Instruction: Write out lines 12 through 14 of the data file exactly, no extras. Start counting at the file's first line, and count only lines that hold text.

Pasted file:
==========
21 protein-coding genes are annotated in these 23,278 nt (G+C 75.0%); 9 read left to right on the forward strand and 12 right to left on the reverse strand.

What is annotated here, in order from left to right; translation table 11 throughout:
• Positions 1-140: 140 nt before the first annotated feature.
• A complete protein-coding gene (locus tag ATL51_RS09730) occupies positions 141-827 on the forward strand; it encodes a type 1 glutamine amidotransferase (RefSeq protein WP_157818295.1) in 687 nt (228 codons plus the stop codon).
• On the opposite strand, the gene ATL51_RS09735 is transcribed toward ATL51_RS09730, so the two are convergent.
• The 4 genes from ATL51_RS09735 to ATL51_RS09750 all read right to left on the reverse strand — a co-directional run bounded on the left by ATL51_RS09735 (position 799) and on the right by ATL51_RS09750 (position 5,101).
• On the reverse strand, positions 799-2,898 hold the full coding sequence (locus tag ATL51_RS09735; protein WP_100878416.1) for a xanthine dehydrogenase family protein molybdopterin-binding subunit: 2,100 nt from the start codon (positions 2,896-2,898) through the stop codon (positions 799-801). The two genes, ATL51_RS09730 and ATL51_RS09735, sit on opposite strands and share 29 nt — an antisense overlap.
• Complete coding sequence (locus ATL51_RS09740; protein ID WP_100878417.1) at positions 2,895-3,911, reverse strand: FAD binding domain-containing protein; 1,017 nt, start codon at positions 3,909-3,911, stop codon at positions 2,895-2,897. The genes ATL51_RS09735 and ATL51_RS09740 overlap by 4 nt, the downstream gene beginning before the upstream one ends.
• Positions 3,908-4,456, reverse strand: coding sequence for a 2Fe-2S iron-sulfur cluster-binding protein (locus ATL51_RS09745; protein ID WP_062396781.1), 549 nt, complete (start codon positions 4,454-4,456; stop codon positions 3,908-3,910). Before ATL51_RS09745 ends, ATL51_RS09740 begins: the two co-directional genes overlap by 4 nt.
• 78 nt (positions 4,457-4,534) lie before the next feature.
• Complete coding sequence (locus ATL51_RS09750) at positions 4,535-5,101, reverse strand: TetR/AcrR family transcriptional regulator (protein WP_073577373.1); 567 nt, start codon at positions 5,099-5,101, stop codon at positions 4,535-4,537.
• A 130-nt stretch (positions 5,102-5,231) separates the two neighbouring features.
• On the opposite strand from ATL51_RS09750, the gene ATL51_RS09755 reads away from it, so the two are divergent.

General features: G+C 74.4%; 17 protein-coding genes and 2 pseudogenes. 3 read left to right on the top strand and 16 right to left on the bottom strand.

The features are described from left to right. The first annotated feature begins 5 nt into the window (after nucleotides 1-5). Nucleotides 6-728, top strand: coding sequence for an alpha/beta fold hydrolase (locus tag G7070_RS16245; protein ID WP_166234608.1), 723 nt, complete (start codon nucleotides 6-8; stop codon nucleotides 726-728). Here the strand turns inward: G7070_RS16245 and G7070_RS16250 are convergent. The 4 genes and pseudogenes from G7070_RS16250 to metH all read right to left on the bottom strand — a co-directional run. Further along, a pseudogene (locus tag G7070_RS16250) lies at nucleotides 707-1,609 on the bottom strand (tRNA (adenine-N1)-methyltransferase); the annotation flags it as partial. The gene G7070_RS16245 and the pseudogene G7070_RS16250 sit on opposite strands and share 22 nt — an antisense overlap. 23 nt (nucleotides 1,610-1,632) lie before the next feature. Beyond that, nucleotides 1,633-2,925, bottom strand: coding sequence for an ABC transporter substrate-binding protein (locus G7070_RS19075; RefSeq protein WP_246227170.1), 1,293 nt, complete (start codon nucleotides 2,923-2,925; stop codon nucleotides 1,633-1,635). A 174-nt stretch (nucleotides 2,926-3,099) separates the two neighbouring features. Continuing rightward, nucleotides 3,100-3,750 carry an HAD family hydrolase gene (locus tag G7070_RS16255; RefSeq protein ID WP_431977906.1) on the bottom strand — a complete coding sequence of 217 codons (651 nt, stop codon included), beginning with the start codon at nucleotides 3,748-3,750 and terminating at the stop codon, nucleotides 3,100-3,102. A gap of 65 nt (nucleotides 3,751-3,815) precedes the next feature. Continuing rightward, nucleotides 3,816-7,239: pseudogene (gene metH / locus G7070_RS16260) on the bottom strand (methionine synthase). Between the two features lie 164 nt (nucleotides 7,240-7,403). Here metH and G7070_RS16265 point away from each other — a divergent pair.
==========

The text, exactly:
• A 130-nt stretch (positions 5,102-5,231) separates the two neighbouring features.
• On the opposite strand from ATL51_RS09750, the gene ATL51_RS09755 reads away from it, so the two are divergent.

General features: G+C 74.4%; 17 protein-coding genes and 2 pseudogenes. 3 read left to right on the top strand and 16 right to left on the bottom strand.